SF3670 Semi Riemannian Geometry I,
firstname.lastname@example.org, rum 3623, Lindstedsv. 25, 790 66 75.
First meeting: The first meeting will take place 15:45, Friday September 14. Please come to my office at that time.
Preparations, first meeting:
In preparation for the first meeting, please read the first two chapters of O'Neill's book and do the corresponding exercises
(see below). During the first meeting, the participants will be asked to solve some of the exercises on the blackboard (this
will serve as a basis for discussions).
Litterature: The course will be based on the book
Semi-Riemannian Geometry With Applications to Relativity
by Barrett O'Neill, Academic Press, Orlando (1983).
Additional references: For those who can read German,
there are notes available on the homepage of
However, these will not be used in the course.
Some other references that might be good to consult are:
Homework problems: One compulsory part of the course is to complete
the homework problems, available in pdf form below:
Petersen, Peter. Riemannian geometry. Second edition.
Graduate Texts in Mathematics, 171. Springer, New York, 2006.
Sakai, Takashi. Riemannian geometry. Translations of
Mathematical Monographs, 149. American Mathematical Society, Providence, RI.
Besse, Arthur L.
Ergebnisse der Mathematik und ihrer Grenzgebiete (3) 10. Springer-Verlag,
Problem set 1
Problem set 2
Problem set 3
Problem set 4
Teaching: this is a reading course, and so there will be no lectures.
The first two chapters should essentially be considered as background
material and chapter 6 is not part of the course. The essence of the
course consists of chapters 3-8 (except 6), part of chapter 9 and chapter 10.
The examination will be in the
form of homework exercises to be presented orally or in writing. The
exact list of excercises will be specified later. Partly, the excercises will
be taken from the list below but additional problems from other sources will
also be used in the examination. Starting in the fall of the year
2018, the intention is to have informal meetings every other week discussing
problems and so on.
Chapter 1: The first chapter consists of basic differential
geometry, something which is assumed as a prerequisite. However, it is
useful to read through this chapter to get familiar with the notation
O'Neill uses. Furthermore, it is sometimes convenient to keep the perspective
of Einstein in mind, for whom the concept of a manifold was not of central
importance. For a physicist, there are two things that make sense: 1) to set
up a coordinate system and to make measurements with respect to it, 2) to
compare with the measurements made by other observers. From a mathematical
point view, this corresponds to local coordinates and transformation laws
when you change local coordinates. The concept of a manifold, independent
of an observer (i.e. a local coordinate system)
is from this point of view meaningless. It is
useful to keep this in mind when reading old references, especially in
General Relativity. However, from the modern mathematical perspective, the
manifold is, of course, the central object.
Chapter 2: The material of chapter 2 is also essentially elementary,
but again, it is necessary to get familiar with the notation and the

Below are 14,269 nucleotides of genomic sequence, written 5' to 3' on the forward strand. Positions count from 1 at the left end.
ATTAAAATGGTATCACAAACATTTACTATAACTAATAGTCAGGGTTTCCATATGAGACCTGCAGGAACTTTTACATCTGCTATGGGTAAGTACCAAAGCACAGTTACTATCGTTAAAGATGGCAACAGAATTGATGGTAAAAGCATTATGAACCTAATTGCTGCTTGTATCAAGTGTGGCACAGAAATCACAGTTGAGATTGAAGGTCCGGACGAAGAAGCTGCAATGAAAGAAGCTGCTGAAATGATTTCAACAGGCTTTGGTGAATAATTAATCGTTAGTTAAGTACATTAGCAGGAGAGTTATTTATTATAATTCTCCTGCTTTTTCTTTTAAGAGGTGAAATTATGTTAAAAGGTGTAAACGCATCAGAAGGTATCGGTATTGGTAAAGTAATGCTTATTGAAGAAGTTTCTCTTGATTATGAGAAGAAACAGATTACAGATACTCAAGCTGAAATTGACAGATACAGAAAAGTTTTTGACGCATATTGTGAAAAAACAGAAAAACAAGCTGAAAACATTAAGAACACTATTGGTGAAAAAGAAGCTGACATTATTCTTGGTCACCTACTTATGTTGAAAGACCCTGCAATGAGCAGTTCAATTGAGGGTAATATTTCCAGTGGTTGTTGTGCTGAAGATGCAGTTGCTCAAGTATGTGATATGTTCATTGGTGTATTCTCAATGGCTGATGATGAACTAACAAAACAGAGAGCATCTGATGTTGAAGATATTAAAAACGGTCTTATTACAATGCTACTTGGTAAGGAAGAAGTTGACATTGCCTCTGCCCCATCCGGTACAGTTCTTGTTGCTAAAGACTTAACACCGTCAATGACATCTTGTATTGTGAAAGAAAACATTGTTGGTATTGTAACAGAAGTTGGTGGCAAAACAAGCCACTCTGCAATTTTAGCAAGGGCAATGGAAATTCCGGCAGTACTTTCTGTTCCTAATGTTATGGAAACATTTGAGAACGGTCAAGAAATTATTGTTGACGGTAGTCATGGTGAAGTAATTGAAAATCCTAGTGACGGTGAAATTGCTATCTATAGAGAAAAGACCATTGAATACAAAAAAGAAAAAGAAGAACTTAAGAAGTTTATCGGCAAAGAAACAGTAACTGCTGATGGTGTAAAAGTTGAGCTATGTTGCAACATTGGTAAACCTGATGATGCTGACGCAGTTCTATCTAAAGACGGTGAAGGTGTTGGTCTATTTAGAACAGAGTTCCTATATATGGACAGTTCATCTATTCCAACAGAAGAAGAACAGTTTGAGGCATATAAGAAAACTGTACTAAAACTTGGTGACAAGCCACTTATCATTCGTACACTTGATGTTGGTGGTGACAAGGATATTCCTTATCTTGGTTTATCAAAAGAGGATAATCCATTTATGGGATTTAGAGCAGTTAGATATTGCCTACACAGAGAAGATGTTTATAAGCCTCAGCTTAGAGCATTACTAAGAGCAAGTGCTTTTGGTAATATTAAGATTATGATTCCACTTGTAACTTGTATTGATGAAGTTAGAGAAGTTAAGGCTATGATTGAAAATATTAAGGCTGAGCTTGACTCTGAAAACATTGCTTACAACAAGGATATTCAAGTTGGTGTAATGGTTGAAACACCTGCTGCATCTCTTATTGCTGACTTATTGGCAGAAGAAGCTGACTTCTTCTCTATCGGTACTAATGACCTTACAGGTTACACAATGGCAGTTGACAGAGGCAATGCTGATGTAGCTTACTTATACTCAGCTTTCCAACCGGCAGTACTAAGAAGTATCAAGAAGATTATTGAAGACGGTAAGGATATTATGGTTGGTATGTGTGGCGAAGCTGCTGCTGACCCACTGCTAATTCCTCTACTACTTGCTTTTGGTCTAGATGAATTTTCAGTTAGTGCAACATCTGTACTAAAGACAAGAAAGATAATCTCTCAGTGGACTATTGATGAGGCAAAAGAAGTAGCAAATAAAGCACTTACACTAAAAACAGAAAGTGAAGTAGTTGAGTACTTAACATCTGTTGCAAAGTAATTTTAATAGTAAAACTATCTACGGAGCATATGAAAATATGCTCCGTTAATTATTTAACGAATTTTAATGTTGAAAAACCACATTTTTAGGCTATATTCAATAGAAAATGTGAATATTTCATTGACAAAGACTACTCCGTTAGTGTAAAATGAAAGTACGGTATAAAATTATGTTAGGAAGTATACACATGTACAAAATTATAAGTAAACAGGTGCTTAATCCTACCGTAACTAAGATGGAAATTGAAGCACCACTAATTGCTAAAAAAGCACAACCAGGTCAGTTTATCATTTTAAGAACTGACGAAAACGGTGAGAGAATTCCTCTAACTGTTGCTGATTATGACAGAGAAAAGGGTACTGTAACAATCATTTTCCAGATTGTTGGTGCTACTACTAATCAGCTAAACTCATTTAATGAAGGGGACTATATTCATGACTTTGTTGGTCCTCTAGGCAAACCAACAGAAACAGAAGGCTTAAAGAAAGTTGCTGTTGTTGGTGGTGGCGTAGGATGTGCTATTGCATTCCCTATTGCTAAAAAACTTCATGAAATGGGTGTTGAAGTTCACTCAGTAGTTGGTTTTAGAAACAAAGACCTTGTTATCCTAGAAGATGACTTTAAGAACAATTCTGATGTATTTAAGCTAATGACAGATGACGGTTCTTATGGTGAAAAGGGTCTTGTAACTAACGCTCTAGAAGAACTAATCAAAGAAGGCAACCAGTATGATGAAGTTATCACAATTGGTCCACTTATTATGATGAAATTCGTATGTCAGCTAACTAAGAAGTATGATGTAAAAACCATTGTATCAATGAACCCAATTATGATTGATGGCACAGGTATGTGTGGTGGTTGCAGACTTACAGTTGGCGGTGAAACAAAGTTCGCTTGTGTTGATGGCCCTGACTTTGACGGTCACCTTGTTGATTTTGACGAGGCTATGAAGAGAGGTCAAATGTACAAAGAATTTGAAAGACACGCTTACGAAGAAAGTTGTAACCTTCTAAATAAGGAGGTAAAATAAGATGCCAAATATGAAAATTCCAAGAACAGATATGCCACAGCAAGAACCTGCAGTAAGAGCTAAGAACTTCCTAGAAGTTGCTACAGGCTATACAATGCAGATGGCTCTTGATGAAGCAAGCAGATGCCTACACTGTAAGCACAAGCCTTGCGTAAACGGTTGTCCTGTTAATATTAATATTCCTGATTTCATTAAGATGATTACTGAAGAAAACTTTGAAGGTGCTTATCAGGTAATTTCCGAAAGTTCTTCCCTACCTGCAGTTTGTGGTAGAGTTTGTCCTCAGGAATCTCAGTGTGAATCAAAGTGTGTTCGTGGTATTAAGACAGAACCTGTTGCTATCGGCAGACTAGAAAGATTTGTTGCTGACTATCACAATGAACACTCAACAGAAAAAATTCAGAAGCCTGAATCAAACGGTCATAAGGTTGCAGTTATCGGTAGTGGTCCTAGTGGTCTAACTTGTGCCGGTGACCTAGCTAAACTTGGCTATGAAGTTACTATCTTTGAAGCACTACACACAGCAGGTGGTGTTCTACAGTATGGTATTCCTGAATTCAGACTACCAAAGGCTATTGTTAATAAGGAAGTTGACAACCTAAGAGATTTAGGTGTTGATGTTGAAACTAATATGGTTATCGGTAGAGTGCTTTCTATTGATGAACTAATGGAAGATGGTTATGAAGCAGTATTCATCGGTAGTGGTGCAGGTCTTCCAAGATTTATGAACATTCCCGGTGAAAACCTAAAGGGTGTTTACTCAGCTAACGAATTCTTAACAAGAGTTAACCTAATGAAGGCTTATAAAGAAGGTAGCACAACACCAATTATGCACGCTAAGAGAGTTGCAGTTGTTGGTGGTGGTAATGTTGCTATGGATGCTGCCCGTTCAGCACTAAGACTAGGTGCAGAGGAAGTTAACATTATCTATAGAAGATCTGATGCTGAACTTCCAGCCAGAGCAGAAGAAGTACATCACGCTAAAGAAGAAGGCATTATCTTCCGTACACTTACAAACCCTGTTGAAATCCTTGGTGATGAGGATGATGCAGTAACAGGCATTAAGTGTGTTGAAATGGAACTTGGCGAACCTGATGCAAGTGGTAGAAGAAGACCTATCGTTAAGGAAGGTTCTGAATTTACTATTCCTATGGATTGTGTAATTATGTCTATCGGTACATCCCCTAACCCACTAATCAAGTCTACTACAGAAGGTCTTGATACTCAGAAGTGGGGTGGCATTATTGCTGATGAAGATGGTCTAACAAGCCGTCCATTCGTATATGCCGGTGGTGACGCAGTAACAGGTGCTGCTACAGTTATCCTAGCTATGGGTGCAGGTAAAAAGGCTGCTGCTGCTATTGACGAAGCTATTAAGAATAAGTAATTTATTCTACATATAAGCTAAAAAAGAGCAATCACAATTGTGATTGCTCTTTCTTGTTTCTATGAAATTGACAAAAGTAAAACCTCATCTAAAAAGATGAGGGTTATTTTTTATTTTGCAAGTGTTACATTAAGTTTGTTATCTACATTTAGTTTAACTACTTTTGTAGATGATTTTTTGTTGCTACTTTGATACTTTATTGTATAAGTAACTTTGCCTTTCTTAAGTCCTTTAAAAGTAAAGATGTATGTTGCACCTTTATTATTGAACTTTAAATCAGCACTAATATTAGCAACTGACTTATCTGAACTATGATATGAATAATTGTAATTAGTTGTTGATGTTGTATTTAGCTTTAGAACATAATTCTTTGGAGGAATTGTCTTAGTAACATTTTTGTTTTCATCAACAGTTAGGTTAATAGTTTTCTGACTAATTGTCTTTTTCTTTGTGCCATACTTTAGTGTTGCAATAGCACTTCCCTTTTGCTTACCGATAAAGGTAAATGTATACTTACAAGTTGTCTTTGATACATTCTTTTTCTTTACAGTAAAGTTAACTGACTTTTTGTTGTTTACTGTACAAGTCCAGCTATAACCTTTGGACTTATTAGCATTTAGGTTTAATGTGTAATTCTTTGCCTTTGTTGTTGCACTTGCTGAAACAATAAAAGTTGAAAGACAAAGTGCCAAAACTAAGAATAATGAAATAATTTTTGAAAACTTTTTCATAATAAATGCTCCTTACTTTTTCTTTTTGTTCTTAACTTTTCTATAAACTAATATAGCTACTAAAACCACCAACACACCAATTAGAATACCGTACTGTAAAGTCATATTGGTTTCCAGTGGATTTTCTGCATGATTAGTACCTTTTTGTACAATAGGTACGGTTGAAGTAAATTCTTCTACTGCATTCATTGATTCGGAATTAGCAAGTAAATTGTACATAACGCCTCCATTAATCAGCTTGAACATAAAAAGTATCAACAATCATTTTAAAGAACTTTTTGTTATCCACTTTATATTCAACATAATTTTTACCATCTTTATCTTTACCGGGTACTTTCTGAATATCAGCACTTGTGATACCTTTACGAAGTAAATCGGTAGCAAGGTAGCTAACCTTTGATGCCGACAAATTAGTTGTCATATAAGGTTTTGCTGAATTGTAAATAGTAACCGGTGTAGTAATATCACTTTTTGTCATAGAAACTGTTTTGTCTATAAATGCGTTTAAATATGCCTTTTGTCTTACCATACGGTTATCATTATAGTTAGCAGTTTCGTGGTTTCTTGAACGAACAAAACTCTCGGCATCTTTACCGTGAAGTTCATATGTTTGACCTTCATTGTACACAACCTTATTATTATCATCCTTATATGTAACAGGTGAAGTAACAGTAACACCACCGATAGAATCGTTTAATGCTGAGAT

material that was not covered in earlier courses, see for example the last
three sections of the chapter.
Chapter 3: In this chapter the basic geometric concepts are introduced.
To start with, the concept of a metric and of a Semi-Riemannian
defined. The basic model on which the concept of a Riemannian metric and of
a Riemannian manifold
are based is n-dimensional Euclidean space with the ordinary Euclidean
metric. In the case of Lorentz geometry, the basic model is that of Minkowski
space from Special Relativity.
Given a metric, there is a canonically associated Levi-Civita
connection, which allows one to differentiate a vectorfield with respect
to a vector. Furthermore, the concepts parallel translation and
are defined. In Riemannian geometry, geodesics should be thought of (at least
locally) as length minimizing curves. In the case of Euclidean space, the
geodesics are straight lines. In Lorentz geometry, there are three different
types of geodesics; timelike, null and spacelike. In General Relativity, a
timelike geodesic is interpreted as curve followed by a freely falling test
particle and a null geodesic as the curve followed by a light ray. In Minkowski
space, geodesics are straight lines, just as in the Euclidean case. Associated
with the concept of a geodesic is the concept of an exponential map.
This map yields special coordinates at a point that are often very convenient
to use in calculations. Moreover, from the perspective of General Relativity,
they correspond to a local observer in free fall.
On a formal level, the
curvature associated with the Levi-Civita connection quantifies the
lack of commutation of derivatives. However, there is also an important
interpretetation in terms of a one parameter family of geodesics. If the
setting is Lorentzian and the geodesics are timelike, the family can be thought
of as a family of freely falling test particles. An infinitesimal version
of the relative position of members of the family is then given by a so called
Jacobi field (this concept is only introduced in chapter 8, definition 2).
The second derivative of the Jacobi field intuitively represents the relative
acceleration of the freely falling test particles, and this can be expressed
in terms of the curvature. This connects curvature with relative acceleration